Economist Paul Krugman, also a Nobel laureate, has written that America’s path is leading it down the road to “banana-republic status.” The social cynicism and societal indifference once associated primarily with the Third World has now become an American hallmark. This accelerates social decay because the greater the disparity grows, the less likely the rich will be willing to contribute to the common good. When a company like Apple, which with €76 billion in the bank has greater reserves at its disposal than the government in Washington, a European can only shake his head over the Republican resistance to tax increases. We see it as self-destructive.

Political disintegration sits aside social disintegration.

The same applies to America’s broken political culture. The name “United States” seems increasingly less appropriate. Something has become routine in American political culture that has been absent in Germany since Willy Brandt’s Ostpolitik policies of rapprochement with East Germany and the Soviet Bloc (in the 1960s and ‘70s): hate. At the same time, reason has been replaced by delusion. The notion of tax cuts has taken on a cult-like status, and the limited role of the state a leading ideology. In this new American civil war, respect for the country’s highest office was sacrificed long ago. The fexact that Barack Obama is the country’s first African-American president may have played a role there, too.

Augstein concludes his article with a call for Germans and Europeans to avoid America’s fate, a sentiment that would shock many Americans were they to know of it but which is all too appropriate given the circumstances of the day. America, we need to remind ourselves, is now a low-growth, high-unemployment economy. Its economic and political elite prey on the “lesser people,” and the lessers have nary a jot of political clout within America’s rigid and unresponsive polity. This powerlessness exist by design. Indeed, the Constitution was written to secure this outcome. Moreover, every level of government in the United States today is committed to participating in a security-surveillance system that is utterly lacking in external and internal military threats. This system exists as a tool to be used by the government for political and social control. Because of these facts, that is, because of America’s elitism, militarism, economic decline, etc., one may rightly fear the direction in which the United States now travels. I would not find it surprising if the “Land of the Free and Home of the Brave” were to end with the creation of a novel form of authoritarian government. I believe this kind of government is the telos present within current political and economic trends. The many will be economically, socially and politically disenfranchised.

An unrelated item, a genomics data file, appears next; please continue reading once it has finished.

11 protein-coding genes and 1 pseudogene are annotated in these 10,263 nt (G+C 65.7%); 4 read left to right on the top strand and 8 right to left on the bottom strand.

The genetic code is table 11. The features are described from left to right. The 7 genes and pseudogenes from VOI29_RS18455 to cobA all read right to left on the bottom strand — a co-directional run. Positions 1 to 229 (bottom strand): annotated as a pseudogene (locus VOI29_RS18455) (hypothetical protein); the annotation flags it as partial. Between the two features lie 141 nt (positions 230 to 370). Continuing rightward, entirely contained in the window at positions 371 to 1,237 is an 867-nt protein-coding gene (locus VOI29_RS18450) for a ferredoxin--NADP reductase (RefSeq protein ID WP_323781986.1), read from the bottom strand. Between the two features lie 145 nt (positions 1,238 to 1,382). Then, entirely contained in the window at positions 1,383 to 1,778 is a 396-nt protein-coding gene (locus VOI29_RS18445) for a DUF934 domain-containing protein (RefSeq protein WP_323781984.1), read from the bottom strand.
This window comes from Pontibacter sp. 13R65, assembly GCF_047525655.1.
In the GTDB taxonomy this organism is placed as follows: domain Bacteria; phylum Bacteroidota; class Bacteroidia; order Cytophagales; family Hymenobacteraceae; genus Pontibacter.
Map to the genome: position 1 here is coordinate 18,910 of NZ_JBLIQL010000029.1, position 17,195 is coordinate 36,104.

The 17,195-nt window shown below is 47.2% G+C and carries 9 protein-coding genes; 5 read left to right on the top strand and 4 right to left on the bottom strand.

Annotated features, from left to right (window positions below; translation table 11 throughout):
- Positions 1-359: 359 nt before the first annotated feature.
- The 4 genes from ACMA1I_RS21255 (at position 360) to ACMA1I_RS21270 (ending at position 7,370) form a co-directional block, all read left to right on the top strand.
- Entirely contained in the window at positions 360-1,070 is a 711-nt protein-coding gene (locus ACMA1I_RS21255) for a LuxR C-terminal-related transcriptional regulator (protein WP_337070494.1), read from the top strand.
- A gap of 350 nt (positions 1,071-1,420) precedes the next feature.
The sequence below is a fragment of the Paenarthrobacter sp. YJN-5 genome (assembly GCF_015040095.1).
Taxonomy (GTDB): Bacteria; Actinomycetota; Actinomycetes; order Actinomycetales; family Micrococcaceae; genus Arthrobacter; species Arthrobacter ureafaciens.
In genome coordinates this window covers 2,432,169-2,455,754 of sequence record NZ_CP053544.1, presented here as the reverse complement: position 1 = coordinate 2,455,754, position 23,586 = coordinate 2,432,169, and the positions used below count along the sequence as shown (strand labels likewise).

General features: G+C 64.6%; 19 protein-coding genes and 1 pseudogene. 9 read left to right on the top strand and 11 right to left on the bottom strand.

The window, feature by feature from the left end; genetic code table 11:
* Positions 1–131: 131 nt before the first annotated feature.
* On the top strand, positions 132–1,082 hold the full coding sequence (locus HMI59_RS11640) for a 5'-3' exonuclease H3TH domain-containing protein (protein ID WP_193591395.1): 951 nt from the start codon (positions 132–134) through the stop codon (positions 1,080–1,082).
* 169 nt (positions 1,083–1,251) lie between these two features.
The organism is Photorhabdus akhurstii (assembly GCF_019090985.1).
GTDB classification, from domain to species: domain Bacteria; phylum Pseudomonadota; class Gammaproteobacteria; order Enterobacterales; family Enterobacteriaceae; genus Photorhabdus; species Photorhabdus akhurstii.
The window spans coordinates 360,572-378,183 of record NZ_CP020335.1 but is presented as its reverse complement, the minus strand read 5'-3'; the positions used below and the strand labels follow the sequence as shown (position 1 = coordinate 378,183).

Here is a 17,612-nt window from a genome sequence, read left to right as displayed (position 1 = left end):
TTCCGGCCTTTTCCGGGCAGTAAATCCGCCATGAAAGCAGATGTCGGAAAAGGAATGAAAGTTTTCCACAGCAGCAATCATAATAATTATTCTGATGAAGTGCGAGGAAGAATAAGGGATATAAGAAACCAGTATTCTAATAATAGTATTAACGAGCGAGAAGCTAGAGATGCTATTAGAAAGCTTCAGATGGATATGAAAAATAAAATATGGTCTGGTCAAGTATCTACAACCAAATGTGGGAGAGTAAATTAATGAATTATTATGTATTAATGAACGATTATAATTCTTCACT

It is ironic that the “greater people” in the United States may have learned one lesson from the support they long gave to dictators like the Samozas, Pinochet and Shah, namely, they learned that they do not need the support of their subjects. The irony, I believe, issues from the fact that so many of these dictators were ruined by their unruly subjects. They just would not tolerate tyranny forever.